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What's an Amiga? *NSF56K*

24

Posts

  • HelloweenHelloween Registered User regular
    Shiiiit. Nostaglia overload. I remmeber playing Alien Breed, Shadow fighter and bubble and squeak with a friend. Something else too, red nose the cave man maybe? Been too long to be sure. Also, the Turricain ports were works of art. Wonderful thread, great read

    See all of my Let's Plays Here:
    Youtube Channel!
  • BigDesBigDes Registered User regular


    Fuck yeah Moonstone

    steam_sig.png
  • IgortIgort Registered User regular
    man there are some serious omissions here

    ...

    bitmap bros shit like speedball 2: brutal deluxe and chaos engine (clearly best version)

    Chaos Engine was one of my favourite games as a kid.

    worldorder_zpse336707a.jpg
  • BeastehBeasteh THAT WOULD NOT KILL DRACULARegistered User regular
    chuck rock, zool 2, james pond codename: robocod, rick dangerous, turrican 2, agony, micro machines, project-x, apidya

    these are all from memory

  • lu tzelu tze Registered User
    Anyone remember Wings?

    Man that game was so good.

    World's best janitor
  • BarneyLBarneyL Registered User
    eobet wrote: »
    I had an Atari ST... and the lack of Dungeon Master in this thread is shameful.

    The best thing about Dungeon Master was that it loaded the entire game into memory at the start but they programmed the game to make the disk drive buzz at various times just to make you think something big and nasty was being loaded and about to happen.

    steam_sig.png
  • TheSonicRetardTheSonicRetard Registered User regular
    Helloween wrote: »
    Shiiiit. Nostaglia overload. I remmeber playing Alien Breed, Shadow fighter and bubble and squeak with a friend. Something else too, red nose the cave man maybe? Been too long to be sure. Also, the Turricain ports were works of art. Wonderful thread, great read

    Big Nose Caveman, an obvious Hanna-barbera rip off. Screw Attack did an episode on an unlicensed NES copy of the game where they were baffled by the european practice of taking obvious licensed properties and dropping the license for international audiences (such as how coolspot lacks the 7-up license in europe).

    And the chaos engine is f'n awesome. I have the CD32 version along with the A1200 version of the sequel. The sequel isn't so good, mainly because it's a very different game, but the first one rules.

  • TheSonicRetardTheSonicRetard Registered User regular
    edited February 2012
    Speaking of CD32 titles, I'd like to speak for a minute about their packaging. Or rather lack of packaging. They are easily the worst packed games I've ever played. The bigbox versions of games are usually awesome - badass boxart, really thick manual, complex codewheel, the works essentially. By contrast, CD32 games come in standard jewel cases with manuals that are usually 1 page long and cover the bare minimum of loading the game... in 4 languages.

    For this reason alone, I go out of my way to pick up the big box versions along with the cd32 releases. Example - I have the cd32 version of Shadow Fighters, along with the big box a1200 release.

    Also, the jewel case covers for some of these releases are terrible. Look at this:

    qnejG.jpg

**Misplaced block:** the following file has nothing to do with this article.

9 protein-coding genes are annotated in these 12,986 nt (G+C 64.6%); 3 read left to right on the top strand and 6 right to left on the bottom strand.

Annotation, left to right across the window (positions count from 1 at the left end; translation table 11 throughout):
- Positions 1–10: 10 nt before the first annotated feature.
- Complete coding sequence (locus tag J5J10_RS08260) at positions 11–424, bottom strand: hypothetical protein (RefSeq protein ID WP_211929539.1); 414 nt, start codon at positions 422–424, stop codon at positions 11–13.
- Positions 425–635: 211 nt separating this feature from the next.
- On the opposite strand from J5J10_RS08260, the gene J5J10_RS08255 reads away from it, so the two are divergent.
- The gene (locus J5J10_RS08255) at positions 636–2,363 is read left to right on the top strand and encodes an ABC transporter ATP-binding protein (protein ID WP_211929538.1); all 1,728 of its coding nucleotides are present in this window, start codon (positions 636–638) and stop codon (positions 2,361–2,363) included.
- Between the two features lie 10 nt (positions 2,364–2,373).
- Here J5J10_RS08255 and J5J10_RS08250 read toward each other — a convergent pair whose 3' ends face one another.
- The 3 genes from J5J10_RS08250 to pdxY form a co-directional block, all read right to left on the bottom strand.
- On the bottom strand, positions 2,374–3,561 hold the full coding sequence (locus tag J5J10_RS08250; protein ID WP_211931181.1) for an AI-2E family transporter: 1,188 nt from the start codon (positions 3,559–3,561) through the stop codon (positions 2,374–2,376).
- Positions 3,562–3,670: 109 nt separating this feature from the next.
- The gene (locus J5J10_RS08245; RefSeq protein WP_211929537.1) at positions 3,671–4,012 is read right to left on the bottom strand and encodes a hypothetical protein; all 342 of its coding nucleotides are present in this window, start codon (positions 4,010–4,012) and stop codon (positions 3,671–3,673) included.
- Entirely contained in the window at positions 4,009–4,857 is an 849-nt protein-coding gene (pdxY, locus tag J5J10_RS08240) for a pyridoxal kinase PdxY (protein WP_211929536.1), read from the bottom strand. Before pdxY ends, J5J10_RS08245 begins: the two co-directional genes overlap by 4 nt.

WTF is that? 80% of the cover is the publisher logo. As far as I know, this isn't a pack-in version or anything, this is the only cd32 version of chuck rock. There was no big box cd32 version.

    awful.

    TheSonicRetard on
  • descdesc P.L.U.R. Registered User regular
    Bitmap Brothers 4lyfe

  • TheSonicRetardTheSonicRetard Registered User regular
    desc wrote: »
    Bitmap Brothers 4lyfe

    My favorite Amiga developer/publisher had to be Gremlin. They put out so much high quality stuff across such a wide range of genres. And they still put out great games to this day.

    Team-17 comes in second, and Bitmap Bros are a very close third. I think Bitmap Bros were too hit or miss - gods, for example, while usually cited as one of the best amiga games, just didn't click with me. It's too slow.

  • ApostateApostate Registered User regular
    edited February 2012
    I had both an Amiga 500 and an Amiga 2000. Just being able to load from the HD was pretty cool. I think that was the first computer I had that had a "desktop."

    Some of my favorites:

    Breach
    The Xcom of it's day for me.
    513149-breach-amiga-screenshot-title-screens.png513147-breach-amiga-screenshot-taking-out-base-defensess.png

    Eye of the Beholder
    Great refinement of the Dungeon Master style of game. Had some cool cinematics.
    eye_of_the_beholder_01.png41783-eye-of-the-beholder-amiga-screenshot-the-weakest-type-of-enemy.gif

    Dragon's Lair
    I put this in here because no other computer could do this at the time. I think there were only like 8 or 9 of the game's "levels" from the original in the Amiga version and they would often repeat sequences to pad it out. And yet it still came on 6 disks. So playing it was basically: load...load...load, play level, swap disk, load...load...load, play level, swap disk, load...load...and so on. Looking back it amazes me what I would sit through back then (especially for what amounted to basically 30 secs of animation).
    dragons_lair_01.pngdragons_lair_12.png

    Psygnosis
    I will always have a warm place in my heart for this and other Psygnosis games. Yeah they often played like crap but they looked and sounded so good.
    Obliterator